2. trust hater says:

    Looks more like damage control to me, sure it might halt or slow down a few foreclosures, looks more like they are making themselves look pretty by doing this and are infact supporting the banks with this strategy.
    (Are they trying to gain peoples trust perhaps?)

    Worst thing is why don’t they teach people about law i school? they assume the incompetence position in court all the time, but how can that be so, if they never told people how important law was and don’t make it something that needs ot be known about form a young age. (probably because they know how corrupt law is and kids wouldn’t put up with all the nonsense)

    this kind of deception is cruel at best.

    sorry for going off topic, but the fact they don’t teach people law at school from an early age shows just how deceitful they are about everything.

    I’m not convinced about the U.S. Trustee doing anything else other than damage control on their reputation.

  3. This is god if banks start finding it more difficult to foreclose or FRAUD-CLOSE and we make sure they are not over the Law It could make Banksters think more before foreclosing in a Homeowner and may be more willing to do a Loan Modification, as it is right now the incentives for the banks are to foreclose (they collect AIG insurance etc) and commit fraud to foreclosure, We need to make it more balance towards the homeowner Most important a foreclosure home is bad for the economy, The state, The city, Their community, and the american family, When a Loan Modification is approved all the houses around it that property, wont go down on value, It will make that family be more certain about their future , this family start spending money on their home, if they were thinking about buying new furniture, a new stove, a new dish washer, a carpet etc If they are now sure that they are going to stay in their home, they will spend the money and will help all those industries, there is nothing better for the economy than to modify a loan instead of foreclosing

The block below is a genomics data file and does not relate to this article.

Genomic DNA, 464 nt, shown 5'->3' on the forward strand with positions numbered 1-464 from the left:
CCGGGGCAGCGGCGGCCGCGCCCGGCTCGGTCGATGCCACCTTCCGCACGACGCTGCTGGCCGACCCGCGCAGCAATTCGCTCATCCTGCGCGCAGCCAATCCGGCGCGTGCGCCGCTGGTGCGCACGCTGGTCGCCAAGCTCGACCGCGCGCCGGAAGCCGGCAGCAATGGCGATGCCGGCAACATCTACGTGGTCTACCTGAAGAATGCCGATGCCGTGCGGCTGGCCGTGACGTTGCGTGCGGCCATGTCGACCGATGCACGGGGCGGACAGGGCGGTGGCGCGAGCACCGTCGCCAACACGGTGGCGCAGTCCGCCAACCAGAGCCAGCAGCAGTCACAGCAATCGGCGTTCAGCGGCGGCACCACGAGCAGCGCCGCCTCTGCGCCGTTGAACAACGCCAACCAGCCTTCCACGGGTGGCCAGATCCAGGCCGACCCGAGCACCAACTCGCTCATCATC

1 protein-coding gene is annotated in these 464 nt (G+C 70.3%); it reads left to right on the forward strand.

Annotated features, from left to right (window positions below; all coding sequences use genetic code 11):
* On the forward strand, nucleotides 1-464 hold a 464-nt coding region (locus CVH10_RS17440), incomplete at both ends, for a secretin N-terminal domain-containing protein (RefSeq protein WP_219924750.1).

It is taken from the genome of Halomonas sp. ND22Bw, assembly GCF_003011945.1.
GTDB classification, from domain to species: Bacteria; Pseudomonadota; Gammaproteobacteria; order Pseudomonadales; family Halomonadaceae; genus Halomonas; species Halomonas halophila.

4. Stupendous Man - Defender of Liberty - Foe of Tyranny says:

    A nice article. I’m pleased to see US Justice, in the form of the Trustees, finally taking some meaningful interests in the issues.

    There are two other cases in which Trustees have put forth some efforts: In Re Wilson in Louisiana and In Re Hill in Pennsylvania. I continue to hope for national media to pick up either of these stories as they involved evidence fabrication and false swearing.

    Some of the pleadings in these cases can be found at:

    Wilson is set for a hearing on the US Trustees Motion for Sanctions against Fidelity/LPS on Wednesday of the coming week – December 1, 2010.

    Hill had a hearing on a motion for sanctions on Monday, November 22, 2010. That hearing has been continued.

    Having sanctions imposed in either of these cases may have deep impact and significance.